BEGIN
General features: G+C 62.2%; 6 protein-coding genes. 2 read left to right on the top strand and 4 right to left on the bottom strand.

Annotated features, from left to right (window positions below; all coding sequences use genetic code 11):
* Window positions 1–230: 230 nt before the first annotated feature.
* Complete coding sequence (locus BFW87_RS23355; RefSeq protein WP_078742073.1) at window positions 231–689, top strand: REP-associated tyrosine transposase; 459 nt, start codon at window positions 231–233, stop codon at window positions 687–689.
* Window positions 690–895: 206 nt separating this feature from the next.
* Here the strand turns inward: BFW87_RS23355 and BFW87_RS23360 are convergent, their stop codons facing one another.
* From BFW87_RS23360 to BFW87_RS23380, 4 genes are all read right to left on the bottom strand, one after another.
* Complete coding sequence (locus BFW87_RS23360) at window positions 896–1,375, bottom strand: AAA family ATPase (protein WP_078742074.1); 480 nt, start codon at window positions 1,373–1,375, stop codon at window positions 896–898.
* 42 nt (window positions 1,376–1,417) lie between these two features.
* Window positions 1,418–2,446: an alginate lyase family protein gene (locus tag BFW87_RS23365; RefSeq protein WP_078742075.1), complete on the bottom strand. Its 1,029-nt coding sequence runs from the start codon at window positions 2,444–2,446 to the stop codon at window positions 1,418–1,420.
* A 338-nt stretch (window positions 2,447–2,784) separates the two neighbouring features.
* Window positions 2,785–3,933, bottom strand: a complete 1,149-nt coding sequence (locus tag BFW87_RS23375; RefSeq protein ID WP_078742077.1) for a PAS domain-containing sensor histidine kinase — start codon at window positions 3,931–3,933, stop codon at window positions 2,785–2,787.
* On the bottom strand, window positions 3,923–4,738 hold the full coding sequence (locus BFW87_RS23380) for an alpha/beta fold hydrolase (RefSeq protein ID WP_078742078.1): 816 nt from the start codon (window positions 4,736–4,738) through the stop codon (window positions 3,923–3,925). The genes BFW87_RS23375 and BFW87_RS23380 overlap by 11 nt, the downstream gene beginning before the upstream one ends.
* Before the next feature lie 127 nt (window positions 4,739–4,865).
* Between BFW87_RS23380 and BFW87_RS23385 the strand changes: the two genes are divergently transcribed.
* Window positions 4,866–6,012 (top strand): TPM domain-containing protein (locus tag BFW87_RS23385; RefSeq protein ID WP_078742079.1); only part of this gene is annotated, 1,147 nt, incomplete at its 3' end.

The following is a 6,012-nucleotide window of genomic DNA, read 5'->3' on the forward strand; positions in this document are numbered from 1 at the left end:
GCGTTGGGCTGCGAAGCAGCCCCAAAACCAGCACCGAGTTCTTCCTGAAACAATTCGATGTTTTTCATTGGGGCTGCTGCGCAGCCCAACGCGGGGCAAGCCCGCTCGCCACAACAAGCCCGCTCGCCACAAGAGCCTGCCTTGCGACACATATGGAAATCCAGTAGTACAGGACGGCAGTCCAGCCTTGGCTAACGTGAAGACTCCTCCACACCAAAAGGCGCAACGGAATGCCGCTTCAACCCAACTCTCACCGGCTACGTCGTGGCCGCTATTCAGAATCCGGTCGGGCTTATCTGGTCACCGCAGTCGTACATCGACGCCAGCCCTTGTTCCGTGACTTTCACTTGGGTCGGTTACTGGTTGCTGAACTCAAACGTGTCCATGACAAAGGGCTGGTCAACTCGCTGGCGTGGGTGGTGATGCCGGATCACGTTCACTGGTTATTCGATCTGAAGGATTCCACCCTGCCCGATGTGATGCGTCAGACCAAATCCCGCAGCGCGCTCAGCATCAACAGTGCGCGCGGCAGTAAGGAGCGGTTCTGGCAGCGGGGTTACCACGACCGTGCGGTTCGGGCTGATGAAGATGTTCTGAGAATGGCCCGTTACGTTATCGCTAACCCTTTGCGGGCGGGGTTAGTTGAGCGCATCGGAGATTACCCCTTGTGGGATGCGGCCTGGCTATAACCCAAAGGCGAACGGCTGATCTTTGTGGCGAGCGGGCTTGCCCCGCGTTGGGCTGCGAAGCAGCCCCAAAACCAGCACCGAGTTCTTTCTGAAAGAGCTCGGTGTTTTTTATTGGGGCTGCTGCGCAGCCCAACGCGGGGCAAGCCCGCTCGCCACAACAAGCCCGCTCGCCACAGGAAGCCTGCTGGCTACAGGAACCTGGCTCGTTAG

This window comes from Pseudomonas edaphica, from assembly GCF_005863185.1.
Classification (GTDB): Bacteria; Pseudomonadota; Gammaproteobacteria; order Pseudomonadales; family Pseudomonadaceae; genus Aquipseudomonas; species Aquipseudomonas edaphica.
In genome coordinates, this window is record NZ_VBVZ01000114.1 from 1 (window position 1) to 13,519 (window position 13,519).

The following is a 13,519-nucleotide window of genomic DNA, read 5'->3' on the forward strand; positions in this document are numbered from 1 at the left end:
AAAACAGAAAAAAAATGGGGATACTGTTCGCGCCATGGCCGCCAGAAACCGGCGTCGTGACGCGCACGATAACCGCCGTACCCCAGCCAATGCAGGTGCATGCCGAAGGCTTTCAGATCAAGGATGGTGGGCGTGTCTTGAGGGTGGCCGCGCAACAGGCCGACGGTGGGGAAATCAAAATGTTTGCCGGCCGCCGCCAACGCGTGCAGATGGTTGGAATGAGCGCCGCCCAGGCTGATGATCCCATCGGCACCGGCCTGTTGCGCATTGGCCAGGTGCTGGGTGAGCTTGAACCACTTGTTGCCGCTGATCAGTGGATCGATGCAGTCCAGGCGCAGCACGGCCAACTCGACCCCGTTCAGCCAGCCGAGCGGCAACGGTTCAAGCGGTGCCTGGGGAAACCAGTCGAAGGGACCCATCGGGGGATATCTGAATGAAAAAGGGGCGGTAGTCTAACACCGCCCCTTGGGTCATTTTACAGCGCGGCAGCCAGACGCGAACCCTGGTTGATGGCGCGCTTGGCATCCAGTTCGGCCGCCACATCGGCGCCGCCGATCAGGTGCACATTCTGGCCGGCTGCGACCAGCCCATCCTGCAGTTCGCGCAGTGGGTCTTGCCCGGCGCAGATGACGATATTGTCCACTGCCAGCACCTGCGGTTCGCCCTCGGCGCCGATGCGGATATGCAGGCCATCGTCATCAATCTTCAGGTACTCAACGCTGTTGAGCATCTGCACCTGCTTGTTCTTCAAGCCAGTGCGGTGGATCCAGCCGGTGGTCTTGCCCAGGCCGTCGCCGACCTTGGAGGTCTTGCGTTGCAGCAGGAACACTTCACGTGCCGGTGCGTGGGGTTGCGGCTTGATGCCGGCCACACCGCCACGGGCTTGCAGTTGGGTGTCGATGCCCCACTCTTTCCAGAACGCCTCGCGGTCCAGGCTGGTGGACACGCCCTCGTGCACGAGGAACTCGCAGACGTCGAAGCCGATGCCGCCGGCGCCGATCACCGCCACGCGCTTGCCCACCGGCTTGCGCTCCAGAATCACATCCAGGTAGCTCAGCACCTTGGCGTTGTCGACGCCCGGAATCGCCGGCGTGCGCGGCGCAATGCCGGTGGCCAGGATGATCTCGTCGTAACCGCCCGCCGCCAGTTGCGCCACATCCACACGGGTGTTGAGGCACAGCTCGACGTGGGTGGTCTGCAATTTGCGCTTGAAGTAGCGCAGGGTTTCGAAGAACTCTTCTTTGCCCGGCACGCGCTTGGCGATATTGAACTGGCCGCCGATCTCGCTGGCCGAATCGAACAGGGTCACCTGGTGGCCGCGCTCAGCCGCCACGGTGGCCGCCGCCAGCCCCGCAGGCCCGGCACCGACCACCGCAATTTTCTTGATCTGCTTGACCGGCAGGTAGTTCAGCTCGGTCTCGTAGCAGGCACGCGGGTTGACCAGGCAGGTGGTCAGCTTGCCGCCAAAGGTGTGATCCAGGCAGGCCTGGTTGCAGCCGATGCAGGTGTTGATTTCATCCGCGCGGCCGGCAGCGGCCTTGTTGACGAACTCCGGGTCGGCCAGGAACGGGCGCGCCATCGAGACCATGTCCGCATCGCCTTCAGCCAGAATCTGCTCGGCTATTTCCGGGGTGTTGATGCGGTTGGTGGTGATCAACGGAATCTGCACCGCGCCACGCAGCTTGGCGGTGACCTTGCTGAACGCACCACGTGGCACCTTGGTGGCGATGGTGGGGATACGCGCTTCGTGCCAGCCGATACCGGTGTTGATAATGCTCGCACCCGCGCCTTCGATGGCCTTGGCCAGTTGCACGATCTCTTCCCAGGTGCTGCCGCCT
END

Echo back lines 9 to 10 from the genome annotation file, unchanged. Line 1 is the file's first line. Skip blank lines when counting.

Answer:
* 42 nt (window positions 1,376–1,417) lie between these two features.
* Window positions 1,418–2,446: an alginate lyase family protein gene (locus tag BFW87_RS23365; RefSeq protein WP_078742075.1), complete on the bottom strand. Its 1,029-nt coding sequence runs from the start codon at window positions 2,444–2,446 to the stop codon at window positions 1,418–1,420.